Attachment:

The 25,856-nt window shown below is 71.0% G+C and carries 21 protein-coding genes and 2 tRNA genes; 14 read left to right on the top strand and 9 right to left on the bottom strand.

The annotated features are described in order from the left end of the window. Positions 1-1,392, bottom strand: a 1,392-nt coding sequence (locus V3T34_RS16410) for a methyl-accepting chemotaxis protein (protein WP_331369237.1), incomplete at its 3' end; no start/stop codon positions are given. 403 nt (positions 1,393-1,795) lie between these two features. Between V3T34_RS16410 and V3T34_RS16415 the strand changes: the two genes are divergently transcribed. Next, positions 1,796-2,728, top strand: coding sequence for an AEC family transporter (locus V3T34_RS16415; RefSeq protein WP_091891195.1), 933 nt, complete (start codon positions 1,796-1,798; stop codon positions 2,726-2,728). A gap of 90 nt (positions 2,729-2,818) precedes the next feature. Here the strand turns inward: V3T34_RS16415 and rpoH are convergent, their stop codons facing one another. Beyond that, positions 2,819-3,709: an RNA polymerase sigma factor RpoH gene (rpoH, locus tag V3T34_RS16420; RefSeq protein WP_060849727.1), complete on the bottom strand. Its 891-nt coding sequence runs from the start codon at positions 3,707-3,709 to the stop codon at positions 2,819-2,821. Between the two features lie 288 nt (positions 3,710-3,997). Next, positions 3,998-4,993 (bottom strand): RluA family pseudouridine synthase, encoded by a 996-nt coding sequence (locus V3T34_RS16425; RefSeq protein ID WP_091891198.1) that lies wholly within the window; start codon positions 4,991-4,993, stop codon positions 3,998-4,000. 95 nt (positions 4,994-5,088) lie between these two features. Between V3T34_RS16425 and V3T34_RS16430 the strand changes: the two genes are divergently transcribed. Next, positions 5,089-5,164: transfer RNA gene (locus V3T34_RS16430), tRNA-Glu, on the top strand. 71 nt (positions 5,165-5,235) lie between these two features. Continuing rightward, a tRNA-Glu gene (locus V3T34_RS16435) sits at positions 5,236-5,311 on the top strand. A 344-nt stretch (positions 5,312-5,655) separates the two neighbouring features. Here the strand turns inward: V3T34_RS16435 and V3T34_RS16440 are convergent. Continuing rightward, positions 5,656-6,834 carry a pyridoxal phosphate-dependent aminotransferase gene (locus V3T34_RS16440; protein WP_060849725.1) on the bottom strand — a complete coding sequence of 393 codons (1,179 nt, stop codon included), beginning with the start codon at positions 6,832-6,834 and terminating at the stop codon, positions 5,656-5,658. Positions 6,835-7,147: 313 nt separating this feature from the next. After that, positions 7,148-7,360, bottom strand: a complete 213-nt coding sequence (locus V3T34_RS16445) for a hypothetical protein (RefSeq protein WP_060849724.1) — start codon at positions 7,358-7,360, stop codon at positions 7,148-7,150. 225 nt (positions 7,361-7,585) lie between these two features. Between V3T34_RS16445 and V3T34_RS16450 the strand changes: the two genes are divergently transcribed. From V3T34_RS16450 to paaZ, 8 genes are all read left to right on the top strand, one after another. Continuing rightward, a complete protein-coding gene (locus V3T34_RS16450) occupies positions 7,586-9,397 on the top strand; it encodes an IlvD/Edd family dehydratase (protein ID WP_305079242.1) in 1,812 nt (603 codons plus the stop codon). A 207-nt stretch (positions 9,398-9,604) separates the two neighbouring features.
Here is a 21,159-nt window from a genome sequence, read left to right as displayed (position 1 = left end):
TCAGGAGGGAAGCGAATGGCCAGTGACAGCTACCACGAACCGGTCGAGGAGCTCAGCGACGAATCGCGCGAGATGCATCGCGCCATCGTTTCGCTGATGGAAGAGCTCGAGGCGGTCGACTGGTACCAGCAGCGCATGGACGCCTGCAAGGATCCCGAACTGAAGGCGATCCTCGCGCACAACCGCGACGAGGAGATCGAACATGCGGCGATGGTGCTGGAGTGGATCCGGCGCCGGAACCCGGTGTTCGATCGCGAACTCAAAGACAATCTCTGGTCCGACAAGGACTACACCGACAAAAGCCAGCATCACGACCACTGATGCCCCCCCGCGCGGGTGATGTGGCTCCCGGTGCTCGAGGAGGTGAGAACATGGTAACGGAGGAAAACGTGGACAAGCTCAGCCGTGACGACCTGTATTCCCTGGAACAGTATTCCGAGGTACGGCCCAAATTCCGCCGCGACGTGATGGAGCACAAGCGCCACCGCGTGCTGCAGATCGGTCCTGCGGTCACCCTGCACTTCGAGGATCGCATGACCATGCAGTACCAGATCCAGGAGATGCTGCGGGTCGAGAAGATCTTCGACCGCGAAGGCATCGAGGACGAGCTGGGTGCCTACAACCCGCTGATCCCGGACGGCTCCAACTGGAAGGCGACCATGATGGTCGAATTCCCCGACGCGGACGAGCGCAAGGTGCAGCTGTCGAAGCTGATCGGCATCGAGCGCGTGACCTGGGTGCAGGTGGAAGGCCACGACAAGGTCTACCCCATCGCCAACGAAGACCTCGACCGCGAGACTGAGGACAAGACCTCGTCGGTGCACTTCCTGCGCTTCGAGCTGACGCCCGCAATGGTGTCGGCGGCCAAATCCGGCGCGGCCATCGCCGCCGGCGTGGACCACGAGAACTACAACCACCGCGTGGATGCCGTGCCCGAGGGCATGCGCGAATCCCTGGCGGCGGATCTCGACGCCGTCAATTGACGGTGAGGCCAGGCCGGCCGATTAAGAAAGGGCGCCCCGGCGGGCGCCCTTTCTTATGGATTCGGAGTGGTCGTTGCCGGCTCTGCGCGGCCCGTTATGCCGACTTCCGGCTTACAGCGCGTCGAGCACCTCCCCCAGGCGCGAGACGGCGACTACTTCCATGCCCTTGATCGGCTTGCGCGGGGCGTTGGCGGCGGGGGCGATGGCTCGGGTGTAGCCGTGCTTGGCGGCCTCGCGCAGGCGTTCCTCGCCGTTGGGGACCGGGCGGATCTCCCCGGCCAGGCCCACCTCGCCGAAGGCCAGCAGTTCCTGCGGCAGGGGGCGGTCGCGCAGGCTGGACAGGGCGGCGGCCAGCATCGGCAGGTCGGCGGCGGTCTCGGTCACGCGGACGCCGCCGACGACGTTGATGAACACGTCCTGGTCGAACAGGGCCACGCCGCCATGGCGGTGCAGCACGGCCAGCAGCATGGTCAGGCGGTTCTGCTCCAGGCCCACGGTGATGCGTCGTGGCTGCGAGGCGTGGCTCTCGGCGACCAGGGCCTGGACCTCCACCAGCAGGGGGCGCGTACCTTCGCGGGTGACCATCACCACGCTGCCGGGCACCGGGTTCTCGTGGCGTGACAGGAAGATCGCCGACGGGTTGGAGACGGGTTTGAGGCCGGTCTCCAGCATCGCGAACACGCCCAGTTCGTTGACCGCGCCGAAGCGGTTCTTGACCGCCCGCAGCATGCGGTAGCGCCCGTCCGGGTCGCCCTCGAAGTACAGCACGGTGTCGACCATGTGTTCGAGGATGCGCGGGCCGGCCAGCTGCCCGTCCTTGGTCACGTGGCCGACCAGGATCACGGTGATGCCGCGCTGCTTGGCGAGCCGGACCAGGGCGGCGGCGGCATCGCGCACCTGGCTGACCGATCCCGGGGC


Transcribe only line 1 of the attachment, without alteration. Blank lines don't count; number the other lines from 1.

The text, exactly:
The 25,856-nt window shown below is 71.0% G+C and carries 21 protein-coding genes and 2 tRNA genes; 14 read left to right on the top strand and 9 right to left on the bottom strand.